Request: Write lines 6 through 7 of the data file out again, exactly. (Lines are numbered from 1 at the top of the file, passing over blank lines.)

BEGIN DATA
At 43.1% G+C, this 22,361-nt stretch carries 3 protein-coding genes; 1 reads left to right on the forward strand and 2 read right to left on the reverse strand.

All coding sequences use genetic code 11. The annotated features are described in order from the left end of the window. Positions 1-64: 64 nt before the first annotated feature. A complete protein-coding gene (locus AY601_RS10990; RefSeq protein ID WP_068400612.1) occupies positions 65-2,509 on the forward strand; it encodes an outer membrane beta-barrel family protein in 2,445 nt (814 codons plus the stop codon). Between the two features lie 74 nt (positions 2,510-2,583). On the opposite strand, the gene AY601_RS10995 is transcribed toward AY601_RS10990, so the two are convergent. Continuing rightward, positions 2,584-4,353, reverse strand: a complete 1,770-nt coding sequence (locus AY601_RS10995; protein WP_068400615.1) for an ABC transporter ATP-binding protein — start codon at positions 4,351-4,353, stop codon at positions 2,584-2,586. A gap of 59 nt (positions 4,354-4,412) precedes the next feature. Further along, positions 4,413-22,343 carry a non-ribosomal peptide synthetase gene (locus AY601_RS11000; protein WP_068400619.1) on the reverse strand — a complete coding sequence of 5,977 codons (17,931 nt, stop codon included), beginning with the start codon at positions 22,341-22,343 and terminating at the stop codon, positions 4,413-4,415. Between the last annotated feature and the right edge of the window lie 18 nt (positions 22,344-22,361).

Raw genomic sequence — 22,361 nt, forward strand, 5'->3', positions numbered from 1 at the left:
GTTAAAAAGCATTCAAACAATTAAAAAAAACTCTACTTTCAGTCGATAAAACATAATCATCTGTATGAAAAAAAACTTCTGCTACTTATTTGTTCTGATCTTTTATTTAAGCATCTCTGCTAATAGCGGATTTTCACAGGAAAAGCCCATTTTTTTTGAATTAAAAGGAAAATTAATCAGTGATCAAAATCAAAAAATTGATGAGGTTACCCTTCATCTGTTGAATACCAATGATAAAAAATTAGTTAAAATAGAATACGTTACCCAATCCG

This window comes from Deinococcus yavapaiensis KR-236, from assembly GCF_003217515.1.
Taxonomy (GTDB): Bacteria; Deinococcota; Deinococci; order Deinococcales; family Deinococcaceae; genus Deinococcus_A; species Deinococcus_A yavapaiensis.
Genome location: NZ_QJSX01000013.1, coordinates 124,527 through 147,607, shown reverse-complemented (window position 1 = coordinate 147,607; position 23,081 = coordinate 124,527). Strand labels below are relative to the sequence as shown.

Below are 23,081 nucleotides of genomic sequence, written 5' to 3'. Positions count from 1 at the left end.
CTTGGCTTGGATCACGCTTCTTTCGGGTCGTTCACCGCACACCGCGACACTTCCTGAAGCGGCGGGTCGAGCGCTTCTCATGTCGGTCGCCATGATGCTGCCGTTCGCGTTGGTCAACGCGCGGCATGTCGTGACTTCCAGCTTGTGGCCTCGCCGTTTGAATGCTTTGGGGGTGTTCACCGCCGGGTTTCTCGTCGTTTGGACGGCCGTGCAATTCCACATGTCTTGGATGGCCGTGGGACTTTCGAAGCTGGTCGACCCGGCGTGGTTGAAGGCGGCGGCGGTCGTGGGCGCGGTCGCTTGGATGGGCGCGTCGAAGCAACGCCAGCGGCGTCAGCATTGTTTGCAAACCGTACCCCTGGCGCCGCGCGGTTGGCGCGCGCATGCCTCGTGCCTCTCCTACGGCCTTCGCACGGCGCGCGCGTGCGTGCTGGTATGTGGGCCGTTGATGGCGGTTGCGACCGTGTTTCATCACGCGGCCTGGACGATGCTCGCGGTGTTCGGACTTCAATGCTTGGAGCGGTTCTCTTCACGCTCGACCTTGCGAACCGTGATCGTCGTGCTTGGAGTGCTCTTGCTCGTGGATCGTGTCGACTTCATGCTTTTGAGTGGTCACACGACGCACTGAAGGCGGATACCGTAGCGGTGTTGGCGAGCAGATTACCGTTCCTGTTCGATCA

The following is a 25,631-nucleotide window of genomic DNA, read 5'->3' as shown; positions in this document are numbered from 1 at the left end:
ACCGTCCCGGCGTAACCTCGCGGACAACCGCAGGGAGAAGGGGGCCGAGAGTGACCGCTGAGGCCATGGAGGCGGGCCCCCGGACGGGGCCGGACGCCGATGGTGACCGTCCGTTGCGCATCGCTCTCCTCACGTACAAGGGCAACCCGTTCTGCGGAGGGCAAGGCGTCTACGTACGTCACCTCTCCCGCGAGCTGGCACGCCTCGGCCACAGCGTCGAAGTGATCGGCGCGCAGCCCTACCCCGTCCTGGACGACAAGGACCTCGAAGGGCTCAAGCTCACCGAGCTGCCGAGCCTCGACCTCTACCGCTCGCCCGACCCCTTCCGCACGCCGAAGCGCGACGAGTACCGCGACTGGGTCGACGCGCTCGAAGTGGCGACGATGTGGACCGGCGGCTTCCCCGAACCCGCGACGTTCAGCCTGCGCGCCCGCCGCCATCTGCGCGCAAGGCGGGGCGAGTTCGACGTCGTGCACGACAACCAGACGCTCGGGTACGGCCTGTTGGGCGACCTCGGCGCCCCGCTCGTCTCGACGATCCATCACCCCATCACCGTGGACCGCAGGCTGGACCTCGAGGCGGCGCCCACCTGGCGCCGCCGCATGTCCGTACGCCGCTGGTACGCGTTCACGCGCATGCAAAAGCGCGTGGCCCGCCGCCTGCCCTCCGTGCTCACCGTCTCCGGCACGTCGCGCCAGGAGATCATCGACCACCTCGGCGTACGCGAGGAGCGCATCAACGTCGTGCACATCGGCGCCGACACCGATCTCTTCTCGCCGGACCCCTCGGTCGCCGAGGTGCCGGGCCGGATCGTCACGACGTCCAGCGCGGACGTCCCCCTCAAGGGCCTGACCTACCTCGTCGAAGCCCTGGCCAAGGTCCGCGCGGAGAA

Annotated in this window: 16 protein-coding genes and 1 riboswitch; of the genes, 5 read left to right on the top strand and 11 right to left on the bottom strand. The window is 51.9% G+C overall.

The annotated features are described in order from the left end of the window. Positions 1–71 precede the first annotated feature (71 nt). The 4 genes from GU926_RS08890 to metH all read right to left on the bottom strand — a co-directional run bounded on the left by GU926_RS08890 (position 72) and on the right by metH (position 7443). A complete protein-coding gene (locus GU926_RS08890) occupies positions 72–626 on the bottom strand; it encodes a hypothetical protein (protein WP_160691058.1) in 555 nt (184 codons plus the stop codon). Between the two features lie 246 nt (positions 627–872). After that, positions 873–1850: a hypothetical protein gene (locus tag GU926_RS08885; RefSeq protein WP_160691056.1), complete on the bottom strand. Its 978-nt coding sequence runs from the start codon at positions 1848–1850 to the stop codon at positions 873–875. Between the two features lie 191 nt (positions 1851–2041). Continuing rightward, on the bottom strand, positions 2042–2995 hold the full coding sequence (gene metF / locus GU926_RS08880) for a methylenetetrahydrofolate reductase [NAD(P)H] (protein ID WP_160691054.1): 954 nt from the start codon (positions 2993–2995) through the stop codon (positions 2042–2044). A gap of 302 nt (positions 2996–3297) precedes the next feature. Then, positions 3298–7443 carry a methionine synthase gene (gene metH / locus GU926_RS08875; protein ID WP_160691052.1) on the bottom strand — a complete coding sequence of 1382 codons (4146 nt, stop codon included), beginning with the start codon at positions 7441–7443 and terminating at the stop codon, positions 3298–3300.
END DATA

Taxonomy (GTDB): Bacteria; Deinococcota; Deinococci; order Deinococcales; family Deinococcaceae; genus Deinococcus_A; species Deinococcus_A yavapaiensis.
Genome location: NZ_QJSX01000013.1, coordinates 124,527 through 147,607, shown reverse-complemented (window position 1 = coordinate 147,607; position 23,081 = coordinate 124,527). Strand labels below are relative to the sequence as shown.